“Farewell Baghdad” is an excellent novel, well styled, fascinating and impressive. Its real hero, who provides the novel its power and depth, is not Kabi, but his city, Baghdad. Kabi’s uncle and his English mistress, who sees the city through her Western, hungry and excited eyes, give a new look at the city, its beauty and wealth, exposing its human and cultural complexity.

Eli Hirsch-         “Ha’ir” (Tel Aviv)                   Nov. 11 1992

With his impressive prose writer’s talent, Amir describes the sensual magic, oriental music, belly-dancing, arrack and whisky spilled like water. He also describes the pleasures of sailing through the river in a Sheik’s yacht. Descriptions blend with internal tensions and the fear of Jews participating in the feasts, as protectorees of the Moslems.

“Hatzofe” -                  Nov. 11 1992

Through Kabi’s and also through Miss Sylvia’s eyes, we see the sensual and magic world… Even an outsider can feel the wind blowing among those sleeping on the roof in hot nights, smell the aroma of fresh pita-bread with “Kemar”, hear the sound of dives’ wings, taste the sweet tea and explore the sour exotic flavor of mango juice, given to Kabi by his rich cousin.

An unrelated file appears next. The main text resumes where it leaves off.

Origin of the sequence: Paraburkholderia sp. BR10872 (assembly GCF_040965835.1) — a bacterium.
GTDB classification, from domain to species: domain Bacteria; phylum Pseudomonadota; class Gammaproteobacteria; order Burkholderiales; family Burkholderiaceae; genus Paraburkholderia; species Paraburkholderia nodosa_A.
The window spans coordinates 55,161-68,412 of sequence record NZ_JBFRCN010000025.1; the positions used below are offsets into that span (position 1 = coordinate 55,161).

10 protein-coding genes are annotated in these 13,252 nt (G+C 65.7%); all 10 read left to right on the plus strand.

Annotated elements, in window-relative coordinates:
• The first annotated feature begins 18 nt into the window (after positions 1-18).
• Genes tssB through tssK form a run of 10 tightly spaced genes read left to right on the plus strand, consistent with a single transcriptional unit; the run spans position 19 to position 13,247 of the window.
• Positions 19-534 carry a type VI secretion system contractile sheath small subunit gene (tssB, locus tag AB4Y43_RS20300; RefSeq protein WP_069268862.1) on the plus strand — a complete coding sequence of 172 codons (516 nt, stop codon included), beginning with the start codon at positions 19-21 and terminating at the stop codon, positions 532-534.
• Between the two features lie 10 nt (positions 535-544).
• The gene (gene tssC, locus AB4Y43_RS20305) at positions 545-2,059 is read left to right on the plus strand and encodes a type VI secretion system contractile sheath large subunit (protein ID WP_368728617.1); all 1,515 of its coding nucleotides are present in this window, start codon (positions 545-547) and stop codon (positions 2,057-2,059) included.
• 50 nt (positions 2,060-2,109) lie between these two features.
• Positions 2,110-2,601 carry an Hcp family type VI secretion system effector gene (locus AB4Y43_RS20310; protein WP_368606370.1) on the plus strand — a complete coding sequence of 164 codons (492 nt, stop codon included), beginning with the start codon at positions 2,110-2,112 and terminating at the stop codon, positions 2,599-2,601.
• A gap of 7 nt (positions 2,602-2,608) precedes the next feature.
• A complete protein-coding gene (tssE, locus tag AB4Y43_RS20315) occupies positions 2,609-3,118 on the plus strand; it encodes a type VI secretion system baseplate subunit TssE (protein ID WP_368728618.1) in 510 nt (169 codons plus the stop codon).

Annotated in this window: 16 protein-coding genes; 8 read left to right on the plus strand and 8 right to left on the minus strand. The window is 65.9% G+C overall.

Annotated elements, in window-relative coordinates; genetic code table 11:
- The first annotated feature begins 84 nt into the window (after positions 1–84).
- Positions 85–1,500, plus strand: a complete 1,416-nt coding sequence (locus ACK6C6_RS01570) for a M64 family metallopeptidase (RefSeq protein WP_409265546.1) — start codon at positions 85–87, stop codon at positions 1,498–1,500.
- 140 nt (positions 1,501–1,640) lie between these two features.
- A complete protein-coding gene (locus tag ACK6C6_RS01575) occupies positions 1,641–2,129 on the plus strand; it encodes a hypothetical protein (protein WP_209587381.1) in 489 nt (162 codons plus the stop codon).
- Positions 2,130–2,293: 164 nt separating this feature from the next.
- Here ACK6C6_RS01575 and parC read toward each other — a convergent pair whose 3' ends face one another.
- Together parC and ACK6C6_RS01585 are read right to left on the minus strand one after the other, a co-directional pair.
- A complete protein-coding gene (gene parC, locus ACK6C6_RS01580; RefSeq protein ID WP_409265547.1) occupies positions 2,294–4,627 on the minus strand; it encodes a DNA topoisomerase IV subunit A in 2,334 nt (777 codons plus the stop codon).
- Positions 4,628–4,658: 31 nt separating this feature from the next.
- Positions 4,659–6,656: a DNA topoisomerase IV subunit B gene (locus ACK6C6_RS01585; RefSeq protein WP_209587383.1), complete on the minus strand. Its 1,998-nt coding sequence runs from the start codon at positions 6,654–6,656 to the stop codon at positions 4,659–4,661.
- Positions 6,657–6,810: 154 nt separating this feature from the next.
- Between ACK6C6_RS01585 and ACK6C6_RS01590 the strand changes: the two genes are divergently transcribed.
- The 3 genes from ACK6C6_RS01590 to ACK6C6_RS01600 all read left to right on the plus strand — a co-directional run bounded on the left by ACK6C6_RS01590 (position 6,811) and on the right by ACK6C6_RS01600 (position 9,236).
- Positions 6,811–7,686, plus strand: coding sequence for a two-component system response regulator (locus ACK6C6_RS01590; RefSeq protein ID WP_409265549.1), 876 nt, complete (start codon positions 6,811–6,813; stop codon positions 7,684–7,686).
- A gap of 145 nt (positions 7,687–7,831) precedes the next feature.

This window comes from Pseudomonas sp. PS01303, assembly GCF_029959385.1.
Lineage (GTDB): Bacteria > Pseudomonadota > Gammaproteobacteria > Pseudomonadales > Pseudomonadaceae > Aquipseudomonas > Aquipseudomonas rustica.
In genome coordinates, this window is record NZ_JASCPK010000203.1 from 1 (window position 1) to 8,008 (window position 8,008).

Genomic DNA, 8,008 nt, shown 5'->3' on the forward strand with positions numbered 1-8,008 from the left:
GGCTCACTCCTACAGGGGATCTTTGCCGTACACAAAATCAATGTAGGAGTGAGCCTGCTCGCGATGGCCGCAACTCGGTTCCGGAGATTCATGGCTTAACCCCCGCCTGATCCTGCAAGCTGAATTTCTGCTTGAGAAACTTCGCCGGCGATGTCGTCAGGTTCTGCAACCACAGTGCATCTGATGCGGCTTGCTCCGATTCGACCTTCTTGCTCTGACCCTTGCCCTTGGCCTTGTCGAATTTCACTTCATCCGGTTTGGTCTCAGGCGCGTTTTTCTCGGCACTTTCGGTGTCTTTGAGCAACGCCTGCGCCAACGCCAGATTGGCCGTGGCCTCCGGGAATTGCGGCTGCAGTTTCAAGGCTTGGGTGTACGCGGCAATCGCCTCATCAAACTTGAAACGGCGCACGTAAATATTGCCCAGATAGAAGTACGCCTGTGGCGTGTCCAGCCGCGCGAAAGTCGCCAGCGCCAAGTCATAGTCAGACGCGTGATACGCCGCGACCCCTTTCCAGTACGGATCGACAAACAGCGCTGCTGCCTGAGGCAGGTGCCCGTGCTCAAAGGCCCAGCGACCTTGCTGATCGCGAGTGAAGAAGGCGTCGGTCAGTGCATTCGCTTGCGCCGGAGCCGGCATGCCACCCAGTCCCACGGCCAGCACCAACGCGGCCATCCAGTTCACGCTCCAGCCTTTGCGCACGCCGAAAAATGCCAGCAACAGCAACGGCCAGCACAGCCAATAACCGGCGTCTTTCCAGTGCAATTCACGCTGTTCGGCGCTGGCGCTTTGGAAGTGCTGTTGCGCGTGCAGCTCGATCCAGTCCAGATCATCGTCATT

The last picture serves as an epilogue of everyday Jewish stories. It is no coincidence that Kabi’s mother, who was apposed to emigration to Israel, shows amazing adjustment to her new world…,who never dreamt of a new life, could accept cope with that she feared.
The historic reasons for the Zionist dream are told by Haskell, in his letter from jail… the foundation of the movement, the Zionist underground, after the “farhoud”…almost every hero debates the conflict between the love of the motherland and the sense of belonging and a life of equality and self-realization.

Batya Gur – “Ha’aretz”                  Nov. 11 1992

…The reader is exposed to a colorful world, full of social and ideological conflicts… in cultural encounter.
His vivid memory and ability to recall small details, his emotional identification with the hero and sympathy to all his lost community members, help Amir to reach wonderful results.